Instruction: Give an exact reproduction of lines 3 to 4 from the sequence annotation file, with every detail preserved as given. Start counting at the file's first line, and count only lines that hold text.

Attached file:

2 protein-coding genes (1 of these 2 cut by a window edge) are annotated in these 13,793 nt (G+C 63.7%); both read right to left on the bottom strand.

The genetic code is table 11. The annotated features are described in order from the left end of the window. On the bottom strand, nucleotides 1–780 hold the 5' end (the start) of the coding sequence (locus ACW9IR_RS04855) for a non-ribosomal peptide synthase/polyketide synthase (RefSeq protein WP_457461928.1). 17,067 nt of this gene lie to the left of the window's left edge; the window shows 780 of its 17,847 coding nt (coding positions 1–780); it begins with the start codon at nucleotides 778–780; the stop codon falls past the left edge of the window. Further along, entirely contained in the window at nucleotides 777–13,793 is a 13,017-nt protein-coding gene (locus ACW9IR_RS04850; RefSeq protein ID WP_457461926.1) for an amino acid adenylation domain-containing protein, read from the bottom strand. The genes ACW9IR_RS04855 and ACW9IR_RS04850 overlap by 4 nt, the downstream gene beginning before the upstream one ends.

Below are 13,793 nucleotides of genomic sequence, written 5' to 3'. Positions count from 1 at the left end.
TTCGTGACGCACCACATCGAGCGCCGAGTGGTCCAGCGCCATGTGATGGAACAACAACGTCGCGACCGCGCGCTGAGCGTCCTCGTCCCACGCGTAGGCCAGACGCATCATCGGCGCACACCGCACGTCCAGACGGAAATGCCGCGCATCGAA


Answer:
Below are 13,793 nucleotides of genomic sequence, written 5' to 3'. Positions count from 1 at the left end.
TTCGTGACGCACCACATCGAGCGCCGAGTGGTCCAGCGCCATGTGATGGAACAACAACGTCGCGACCGCGCGCTGAGCGTCCTCGTCCCACGCGTAGGCCAGACGCATCATCGGCGCACACCGCACGTCCAGACGGAAATGCCGCGCATCGAA